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There's a reasonably common idiomatic phrasing in the form "Way <infinitive phrase>!" that denotatively means "You did a good job of <whatever>", but is almost always used ironically.

Examples include "Way to go!" or "Way to bury the lede!". (These are actually ironic in different ways, in that the first, presumably, is encouraging a good action when the action was bad, whereas the second is ironically encouraging a bad action.)

This has been touched on before in Way to do something, but my question is:

What is the grammatically-correct complete sentence version of this formation? Or is it already and I'm not understanding how?

(Bolded because I've buried the lede.)

I can't actually think of an instance where you'd need to use that basic formation formally; I just can't figure out its basis.

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I think "Way to go!" is just short for "That's the way to go!" Whether it's used ironically/sarcastically or not isn't really relevant. –  FumbleFingers Mar 12 '12 at 17:04
    
I think you do misunderstand what "grammatically correct" means. "Way to go" is indeed grammatically correct. Grammatically incorrect would be, for example, "to way go". Take a minute to read this answer for details. I suppose what you are really looking for is a syntactic analysis of the phrase. –  RegDwigнt Mar 12 '12 at 17:09
    
Personally I think "bury the lede" looks incredibly ignorant. Do these same journo types also write about the "lede story"? –  FumbleFingers Mar 12 '12 at 17:20
    
@RegDwightѬſ道: Generally speaking, "<noun> <inf.phrase>" doesn't work as a complete sentence. Nor does "<adjective> <inf.phrase>" or "<adverb> <inf.phrase>". (I'm not aware of "way" working as another part of speech.) If it does make a complete sentence, I'd like to know how, as asked in the question. –  wfaulk Mar 12 '12 at 17:34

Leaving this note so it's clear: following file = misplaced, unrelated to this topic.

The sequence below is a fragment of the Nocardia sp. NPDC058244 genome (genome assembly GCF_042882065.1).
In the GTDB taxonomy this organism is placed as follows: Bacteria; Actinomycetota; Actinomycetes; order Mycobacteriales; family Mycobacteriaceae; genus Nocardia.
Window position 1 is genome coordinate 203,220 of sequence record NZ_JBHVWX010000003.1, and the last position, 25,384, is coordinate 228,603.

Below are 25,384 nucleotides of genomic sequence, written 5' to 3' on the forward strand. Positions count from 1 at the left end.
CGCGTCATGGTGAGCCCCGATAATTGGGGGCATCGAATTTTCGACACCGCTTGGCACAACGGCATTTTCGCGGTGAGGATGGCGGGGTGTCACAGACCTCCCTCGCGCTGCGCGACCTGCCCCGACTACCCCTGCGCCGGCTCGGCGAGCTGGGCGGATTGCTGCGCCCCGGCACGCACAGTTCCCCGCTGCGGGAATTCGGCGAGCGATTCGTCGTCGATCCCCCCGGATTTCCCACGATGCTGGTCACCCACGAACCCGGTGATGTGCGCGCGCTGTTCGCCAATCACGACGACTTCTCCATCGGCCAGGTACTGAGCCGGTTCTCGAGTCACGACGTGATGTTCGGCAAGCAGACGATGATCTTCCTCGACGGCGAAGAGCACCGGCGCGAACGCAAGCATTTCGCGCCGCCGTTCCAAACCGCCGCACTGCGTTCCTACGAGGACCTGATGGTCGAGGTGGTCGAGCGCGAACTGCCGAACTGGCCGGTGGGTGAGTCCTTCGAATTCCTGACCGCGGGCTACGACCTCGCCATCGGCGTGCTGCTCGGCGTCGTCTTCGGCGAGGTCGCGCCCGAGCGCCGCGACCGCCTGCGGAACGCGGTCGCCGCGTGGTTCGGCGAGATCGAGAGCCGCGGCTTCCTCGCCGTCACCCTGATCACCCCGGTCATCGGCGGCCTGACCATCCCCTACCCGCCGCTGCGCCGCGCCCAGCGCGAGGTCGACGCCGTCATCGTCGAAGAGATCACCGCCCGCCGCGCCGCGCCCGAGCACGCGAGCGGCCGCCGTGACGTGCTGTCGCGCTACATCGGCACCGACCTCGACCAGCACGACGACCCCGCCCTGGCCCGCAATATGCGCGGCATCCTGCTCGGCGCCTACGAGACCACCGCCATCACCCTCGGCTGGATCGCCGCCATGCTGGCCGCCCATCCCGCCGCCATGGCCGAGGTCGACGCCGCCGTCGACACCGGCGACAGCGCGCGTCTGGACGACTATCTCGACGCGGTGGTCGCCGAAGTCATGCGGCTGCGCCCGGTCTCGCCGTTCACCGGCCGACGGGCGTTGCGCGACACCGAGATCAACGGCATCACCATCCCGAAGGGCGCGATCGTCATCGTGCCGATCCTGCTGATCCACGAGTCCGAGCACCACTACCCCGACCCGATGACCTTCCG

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@wfaulk: letter spacing is called kerning. The space between lines is called leading and is pronounced ledding, unlike the lead (leed) story, leading brand, or loss leader. –  cornbread ninja 麵包忍者 Mar 12 '12 at 17:59

1 Answer 1

up vote 3 down vote accepted

The correct grammatical sentence, with all the deleted, understood stuff [in brackets], would probably be reconstructed along these lines:

  • [That is] [*the*] way [in which] [for one/you] to VP.

Phrases like Way to go! result in maximum deletions, through various rules, but the Relative Infinitive construction the way to do V has a rather specialized sense, of being (in this case) not just the way for you to do it, but rather the way it should be done, generically.

There's always a deictic modal flavor of "oughta, shoulda, gotta" with relative infinitives. Which is why it's a compliment; it says you're not just good, you're the best there can be.

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Thanks for answering the question. –  wfaulk Mar 13 '12 at 18:02

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